The amount of brandy withdrawn from these casks is replaced by an equal quantity taken from the casks in the row above, known as the First “Criadera” (Spanish for “nursery”). In turn, the volume withdrawn from this row is then replaced by an equal quantity from the Second Criadera, and so on. The final Criadera, which is at the top row of the stack of barrels, is ultimately reached, and it is here where the youngest distilled brandies are deposited to replenish the system. This replenishment of wines in each Criadera is known as the “Rocio.” By using this fractional aging system it is possible to maintain the identical quality, characteristics of taste, and bouquet for each type of brandy. The quantities taken from each one of the casks in the Solera row, generally less than ¼ of its total content, are combined and then bottled. This constant movement of the brandies between the Criaderas and Solera facilitates greater aeration and oxidation of the brandy, thereby enhancing its aging. It is also important to point out that this continuous blending process ensures that the small portion of the Solera which is bottled will ensure that what is bottled contains proportions of very brandy which can sometimes be as old as sixty years. The only disadvantage of this system is its complexity and its elevated cost. Current annual production of Brandy de Jerez is around eighty million bottles per year, of which more than twenty million are exported.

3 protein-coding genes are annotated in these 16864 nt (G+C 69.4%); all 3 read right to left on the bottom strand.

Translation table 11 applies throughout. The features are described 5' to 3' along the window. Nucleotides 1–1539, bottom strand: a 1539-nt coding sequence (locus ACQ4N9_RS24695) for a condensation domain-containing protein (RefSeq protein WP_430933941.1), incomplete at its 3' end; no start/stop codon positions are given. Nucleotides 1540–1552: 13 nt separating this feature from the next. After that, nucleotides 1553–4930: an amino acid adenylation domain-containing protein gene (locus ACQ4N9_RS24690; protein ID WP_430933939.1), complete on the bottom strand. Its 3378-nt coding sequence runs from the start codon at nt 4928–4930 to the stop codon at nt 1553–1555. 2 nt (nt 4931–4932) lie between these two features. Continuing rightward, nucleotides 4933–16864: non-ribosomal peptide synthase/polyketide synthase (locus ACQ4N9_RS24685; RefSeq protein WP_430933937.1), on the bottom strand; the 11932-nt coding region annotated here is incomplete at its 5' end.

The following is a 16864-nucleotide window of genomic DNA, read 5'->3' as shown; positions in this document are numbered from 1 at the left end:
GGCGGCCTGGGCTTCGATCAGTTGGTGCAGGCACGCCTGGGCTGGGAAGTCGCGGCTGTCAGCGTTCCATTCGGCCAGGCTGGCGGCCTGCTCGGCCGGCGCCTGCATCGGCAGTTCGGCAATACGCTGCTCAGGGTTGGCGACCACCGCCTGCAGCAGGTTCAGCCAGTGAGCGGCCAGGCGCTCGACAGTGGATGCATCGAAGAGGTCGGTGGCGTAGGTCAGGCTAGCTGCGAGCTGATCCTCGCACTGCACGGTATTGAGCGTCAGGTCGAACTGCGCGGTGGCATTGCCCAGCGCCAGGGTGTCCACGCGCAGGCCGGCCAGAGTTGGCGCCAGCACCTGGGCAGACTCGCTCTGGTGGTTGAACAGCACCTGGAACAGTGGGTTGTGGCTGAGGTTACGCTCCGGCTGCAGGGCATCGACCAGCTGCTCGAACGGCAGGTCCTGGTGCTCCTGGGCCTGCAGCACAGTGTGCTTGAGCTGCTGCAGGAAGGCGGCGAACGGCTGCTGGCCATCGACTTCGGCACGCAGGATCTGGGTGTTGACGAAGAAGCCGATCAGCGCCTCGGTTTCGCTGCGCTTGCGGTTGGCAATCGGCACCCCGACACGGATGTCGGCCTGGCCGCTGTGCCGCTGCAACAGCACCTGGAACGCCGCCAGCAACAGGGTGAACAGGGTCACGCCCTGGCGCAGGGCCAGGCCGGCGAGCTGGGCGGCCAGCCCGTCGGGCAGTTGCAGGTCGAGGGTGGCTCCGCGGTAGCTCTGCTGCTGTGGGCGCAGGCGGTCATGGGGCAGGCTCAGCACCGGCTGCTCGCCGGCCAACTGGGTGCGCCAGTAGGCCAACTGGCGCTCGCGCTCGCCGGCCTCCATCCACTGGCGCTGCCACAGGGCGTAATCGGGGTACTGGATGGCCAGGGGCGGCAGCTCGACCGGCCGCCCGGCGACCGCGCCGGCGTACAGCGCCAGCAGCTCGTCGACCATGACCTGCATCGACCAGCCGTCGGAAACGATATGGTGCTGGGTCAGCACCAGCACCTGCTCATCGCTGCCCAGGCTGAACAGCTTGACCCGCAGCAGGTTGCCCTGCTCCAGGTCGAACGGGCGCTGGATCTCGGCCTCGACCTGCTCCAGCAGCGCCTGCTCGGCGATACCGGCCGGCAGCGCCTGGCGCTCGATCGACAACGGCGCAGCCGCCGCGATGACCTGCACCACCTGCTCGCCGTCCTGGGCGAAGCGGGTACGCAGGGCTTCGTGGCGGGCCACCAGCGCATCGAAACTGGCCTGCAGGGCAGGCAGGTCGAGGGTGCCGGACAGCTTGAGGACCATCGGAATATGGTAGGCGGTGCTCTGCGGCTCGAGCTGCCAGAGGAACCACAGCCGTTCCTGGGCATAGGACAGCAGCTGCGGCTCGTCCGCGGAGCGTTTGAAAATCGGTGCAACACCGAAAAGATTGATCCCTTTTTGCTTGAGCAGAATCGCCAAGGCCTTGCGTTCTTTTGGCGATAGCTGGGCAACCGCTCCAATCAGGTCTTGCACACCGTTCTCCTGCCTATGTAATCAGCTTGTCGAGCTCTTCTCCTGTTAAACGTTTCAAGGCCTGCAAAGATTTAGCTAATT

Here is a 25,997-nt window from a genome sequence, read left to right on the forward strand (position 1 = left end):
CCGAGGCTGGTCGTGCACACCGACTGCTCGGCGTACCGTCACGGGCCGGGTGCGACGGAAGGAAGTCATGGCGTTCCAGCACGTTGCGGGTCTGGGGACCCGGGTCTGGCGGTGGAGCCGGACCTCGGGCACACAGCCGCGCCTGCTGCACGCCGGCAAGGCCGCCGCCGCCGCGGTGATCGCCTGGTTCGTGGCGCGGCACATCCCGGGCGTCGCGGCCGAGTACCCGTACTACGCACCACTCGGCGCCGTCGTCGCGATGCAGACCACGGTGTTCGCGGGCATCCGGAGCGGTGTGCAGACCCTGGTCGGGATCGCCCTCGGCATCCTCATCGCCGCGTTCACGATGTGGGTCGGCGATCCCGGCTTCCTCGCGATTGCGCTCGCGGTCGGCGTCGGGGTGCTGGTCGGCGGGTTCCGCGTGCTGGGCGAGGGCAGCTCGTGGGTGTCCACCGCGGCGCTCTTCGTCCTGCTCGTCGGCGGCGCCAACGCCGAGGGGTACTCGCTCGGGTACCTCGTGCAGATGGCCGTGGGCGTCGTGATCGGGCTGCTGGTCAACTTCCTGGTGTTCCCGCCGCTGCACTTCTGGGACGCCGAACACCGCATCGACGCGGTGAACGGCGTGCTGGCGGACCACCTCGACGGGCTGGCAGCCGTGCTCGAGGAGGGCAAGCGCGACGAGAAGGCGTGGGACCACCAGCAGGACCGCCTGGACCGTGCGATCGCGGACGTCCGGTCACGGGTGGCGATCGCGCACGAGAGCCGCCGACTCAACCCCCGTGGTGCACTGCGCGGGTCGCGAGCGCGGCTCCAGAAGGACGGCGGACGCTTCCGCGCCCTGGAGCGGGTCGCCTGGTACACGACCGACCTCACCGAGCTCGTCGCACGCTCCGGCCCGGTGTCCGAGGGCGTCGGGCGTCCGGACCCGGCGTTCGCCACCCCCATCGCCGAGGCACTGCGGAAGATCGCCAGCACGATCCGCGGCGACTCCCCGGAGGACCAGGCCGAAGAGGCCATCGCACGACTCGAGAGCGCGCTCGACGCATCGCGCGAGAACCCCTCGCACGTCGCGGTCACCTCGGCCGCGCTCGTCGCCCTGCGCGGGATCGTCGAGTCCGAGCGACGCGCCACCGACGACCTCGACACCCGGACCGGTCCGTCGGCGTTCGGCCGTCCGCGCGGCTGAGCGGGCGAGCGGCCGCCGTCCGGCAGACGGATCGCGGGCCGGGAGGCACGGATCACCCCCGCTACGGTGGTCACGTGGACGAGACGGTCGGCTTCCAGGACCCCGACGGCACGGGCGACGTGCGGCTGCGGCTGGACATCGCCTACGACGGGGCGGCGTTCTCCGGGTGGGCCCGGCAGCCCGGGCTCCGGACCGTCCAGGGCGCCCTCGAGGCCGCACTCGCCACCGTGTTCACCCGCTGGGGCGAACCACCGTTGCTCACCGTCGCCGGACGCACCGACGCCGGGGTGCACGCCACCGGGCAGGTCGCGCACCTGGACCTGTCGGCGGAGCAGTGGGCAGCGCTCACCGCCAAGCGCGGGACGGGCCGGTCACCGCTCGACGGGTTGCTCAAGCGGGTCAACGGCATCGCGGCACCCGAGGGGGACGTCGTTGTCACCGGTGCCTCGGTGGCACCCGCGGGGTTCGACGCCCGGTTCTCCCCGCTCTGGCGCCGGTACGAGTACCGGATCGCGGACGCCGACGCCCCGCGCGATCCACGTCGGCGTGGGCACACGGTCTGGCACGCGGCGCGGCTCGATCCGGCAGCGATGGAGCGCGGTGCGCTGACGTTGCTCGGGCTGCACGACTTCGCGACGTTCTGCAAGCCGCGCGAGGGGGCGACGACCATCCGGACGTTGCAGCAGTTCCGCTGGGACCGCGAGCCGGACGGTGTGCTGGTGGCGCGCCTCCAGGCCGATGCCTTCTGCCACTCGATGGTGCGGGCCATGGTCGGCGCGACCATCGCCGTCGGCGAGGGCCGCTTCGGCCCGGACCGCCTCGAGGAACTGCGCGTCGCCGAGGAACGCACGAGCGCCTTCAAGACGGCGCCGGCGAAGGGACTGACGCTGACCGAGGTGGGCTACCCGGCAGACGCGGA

The quality-rating system, applied to Brandy de Jerez, categorizes various brandies according to length of their aging. The Brandy de Jerez Regulatory Council identifies them as follows: a Brandy de Jerez Solera has undergone an average aging period of one year; a Brandy de Jerez Solera Reserva has undergone an average aging period of three years; and a Brandy de Jerez Solera Gran Reserva has undergone an average aging period of ten years.
In addition to the quality-rating system, Brandy de Jerez has a legally-protected “denomination of origin.” A “denomination of origin” is awarded to a food or drink product whose main characteristics are acquired due to its production in a determined geographic area. In the case of Brandy de Jerez, its main characteristics are acquired due to the fact that it is produced and aged in the wine-producing region which is referred to as the “Sherry Triangle.”
In the past, and prior to the establishment of the denomination of origin for Brandy de Jerez, the word “cognac” was sometimes used in Spain to refer to Brandy de Jerez. However, Brandy de Jerez should not be confused with French “Cognac” or “Armagnac.” Although both are brandies and are produced in an almost similar fashion as Brandy de Jerez, both “Cognac” and “Armagnac” have their own legally-protected denomination of origin. Accordingly, “Cognac” is the exclusive name used for brandy produced and distilled in the Cognac area of France, and the name “Armagnac” is used for brandy from the Gascony area of France. They both also have a traditional quality rating system, which are often indicated on the bottles with initials such as A.C., V.S, V.S.O.P., and X.O.
For more information in English regarding Spain´s premium product, Brandy de Jerez, go to the following website: www.brandydejerez.es
Article published in Coastline January 29, 2015.